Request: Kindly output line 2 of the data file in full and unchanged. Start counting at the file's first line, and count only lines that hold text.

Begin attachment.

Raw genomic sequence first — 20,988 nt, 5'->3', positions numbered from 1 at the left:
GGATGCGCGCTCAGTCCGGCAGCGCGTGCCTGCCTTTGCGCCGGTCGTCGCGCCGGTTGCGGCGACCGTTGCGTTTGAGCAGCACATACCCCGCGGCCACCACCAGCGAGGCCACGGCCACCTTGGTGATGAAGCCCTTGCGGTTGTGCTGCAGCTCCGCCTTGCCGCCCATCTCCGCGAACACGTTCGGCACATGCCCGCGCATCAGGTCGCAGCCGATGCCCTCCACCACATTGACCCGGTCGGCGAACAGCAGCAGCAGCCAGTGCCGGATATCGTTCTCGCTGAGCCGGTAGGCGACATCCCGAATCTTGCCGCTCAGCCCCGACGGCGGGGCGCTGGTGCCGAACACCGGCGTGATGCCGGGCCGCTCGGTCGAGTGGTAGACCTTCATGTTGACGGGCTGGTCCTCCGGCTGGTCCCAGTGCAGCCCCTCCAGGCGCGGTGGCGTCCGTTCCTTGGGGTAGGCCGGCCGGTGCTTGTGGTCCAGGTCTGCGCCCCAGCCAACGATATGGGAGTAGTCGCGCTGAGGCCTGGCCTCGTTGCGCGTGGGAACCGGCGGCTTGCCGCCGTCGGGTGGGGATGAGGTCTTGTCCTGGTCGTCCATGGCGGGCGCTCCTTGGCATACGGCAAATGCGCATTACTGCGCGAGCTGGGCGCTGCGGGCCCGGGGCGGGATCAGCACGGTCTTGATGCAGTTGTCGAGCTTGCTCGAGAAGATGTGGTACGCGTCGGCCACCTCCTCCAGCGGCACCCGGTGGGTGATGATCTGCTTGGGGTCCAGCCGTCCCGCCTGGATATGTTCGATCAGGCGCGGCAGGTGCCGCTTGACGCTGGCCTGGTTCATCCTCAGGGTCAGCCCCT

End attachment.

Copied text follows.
GGATGCGCGCTCAGTCCGGCAGCGCGTGCCTGCCTTTGCGCCGGTCGTCGCGCCGGTTGCGGCGACCGTTGCGTTTGAGCAGCACATACCCCGCGGCCACCACCAGCGAGGCCACGGCCACCTTGGTGATGAAGCCCTTGCGGTTGTGCTGCAGCTCCGCCTTGCCGCCCATCTCCGCGAACACGTTCGGCACATGCCCGCGCATCAGGTCGCAGCCGATGCCCTCCACCACATTGACCCGGTCGGCGAACAGCAGCAGCAGCCAGTGCCGGATATCGTTCTCGCTGAGCCGGTAGGCGACATCCCGAATCTTGCCGCTCAGCCCCGACGGCGGGGCGCTGGTGCCGAACACCGGCGTGATGCCGGGCCGCTCGGTCGAGTGGTAGACCTTCATGTTGACGGGCTGGTCCTCCGGCTGGTCCCAGTGCAGCCCCTCCAGGCGCGGTGGCGTCCGTTCCTTGGGGTAGGCCGGCCGGTGCTTGTGGTCCAGGTCTGCGCCCCAGCCAACGATATGGGAGTAGTCGCGCTGAGGCCTGGCCTCGTTGCGCGTGGGAACCGGCGGCTTGCCGCCGTCGGGTGGGGATGAGGTCTTGTCCTGGTCGTCCATGGCGGGCGCTCCTTGGCATACGGCAAATGCGCATTACTGCGCGAGCTGGGCGCTGCGGGCCCGGGGCGGGATCAGCACGGTCTTGATGCAGTTGTCGAGCTTGCTCGAGAAGATGTGGTACGCGTCGGCCACCTCCTCCAGCGGCACCCGGTGGGTGATGATCTGCTTGGGGTCCAGCCGTCCCGCCTGGATATGTTCGATCAGGCGCGGCAGGTGCCGCTTGACGCTGGCCTGGTTCATCCTCAGGGTCAGCCCCT